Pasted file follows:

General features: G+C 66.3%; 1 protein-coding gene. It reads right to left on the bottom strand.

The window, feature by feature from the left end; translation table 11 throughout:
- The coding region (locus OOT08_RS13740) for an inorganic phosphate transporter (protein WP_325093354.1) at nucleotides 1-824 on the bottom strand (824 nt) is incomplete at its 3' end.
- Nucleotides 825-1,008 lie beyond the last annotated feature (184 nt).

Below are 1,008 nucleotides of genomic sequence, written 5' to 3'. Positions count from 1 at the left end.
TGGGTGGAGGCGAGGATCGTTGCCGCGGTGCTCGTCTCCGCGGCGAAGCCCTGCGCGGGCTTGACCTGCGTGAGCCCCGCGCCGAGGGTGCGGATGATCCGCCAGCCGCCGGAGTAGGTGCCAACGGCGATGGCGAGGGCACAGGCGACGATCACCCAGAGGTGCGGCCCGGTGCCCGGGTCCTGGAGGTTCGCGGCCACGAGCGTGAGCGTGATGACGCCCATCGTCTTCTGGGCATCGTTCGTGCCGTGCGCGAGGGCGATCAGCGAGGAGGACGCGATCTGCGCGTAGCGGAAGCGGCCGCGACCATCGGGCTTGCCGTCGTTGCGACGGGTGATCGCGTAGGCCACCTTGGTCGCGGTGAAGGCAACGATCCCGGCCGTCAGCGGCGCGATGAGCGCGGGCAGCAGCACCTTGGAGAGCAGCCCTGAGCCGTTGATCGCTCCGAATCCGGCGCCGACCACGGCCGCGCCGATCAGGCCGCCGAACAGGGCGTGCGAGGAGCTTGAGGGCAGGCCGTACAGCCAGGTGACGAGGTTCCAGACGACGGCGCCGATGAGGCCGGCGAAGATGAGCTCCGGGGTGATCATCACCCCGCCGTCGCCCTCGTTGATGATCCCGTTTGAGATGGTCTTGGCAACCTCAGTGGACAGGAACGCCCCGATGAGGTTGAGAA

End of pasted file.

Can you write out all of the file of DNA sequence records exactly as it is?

General features: G+C 66.3%; 1 protein-coding gene. It reads right to left on the bottom strand.

The window, feature by feature from the left end; translation table 11 throughout:
- The coding region (locus OOT08_RS13740) for an inorganic phosphate transporter (protein WP_325093354.1) at nucleotides 1-824 on the bottom strand (824 nt) is incomplete at its 3' end.
- Nucleotides 825-1,008 lie beyond the last annotated feature (184 nt).

Below are 1,008 nucleotides of genomic sequence, written 5' to 3'. Positions count from 1 at the left end.
TGGGTGGAGGCGAGGATCGTTGCCGCGGTGCTCGTCTCCGCGGCGAAGCCCTGCGCGGGCTTGACCTGCGTGAGCCCCGCGCCGAGGGTGCGGATGATCCGCCAGCCGCCGGAGTAGGTGCCAACGGCGATGGCGAGGGCACAGGCGACGATCACCCAGAGGTGCGGCCCGGTGCCCGGGTCCTGGAGGTTCGCGGCCACGAGCGTGAGCGTGATGACGCCCATCGTCTTCTGGGCATCGTTCGTGCCGTGCGCGAGGGCGATCAGCGAGGAGGACGCGATCTGCGCGTAGCGGAAGCGGCCGCGACCATCGGGCTTGCCGTCGTTGCGACGGGTGATCGCGTAGGCCACCTTGGTCGCGGTGAAGGCAACGATCCCGGCCGTCAGCGGCGCGATGAGCGCGGGCAGCAGCACCTTGGAGAGCAGCCCTGAGCCGTTGATCGCTCCGAATCCGGCGCCGACCACGGCCGCGCCGATCAGGCCGCCGAACAGGGCGTGCGAGGAGCTTGAGGGCAGGCCGTACAGCCAGGTGACGAGGTTCCAGACGACGGCGCCGATGAGGCCGGCGAAGATGAGCTCCGGGGTGATCATCACCCCGCCGTCGCCCTCGTTGATGATCCCGTTTGAGATGGTCTTGGCAACCTCAGTGGACAGGAACGCCCCGATGAGGTTGAGAA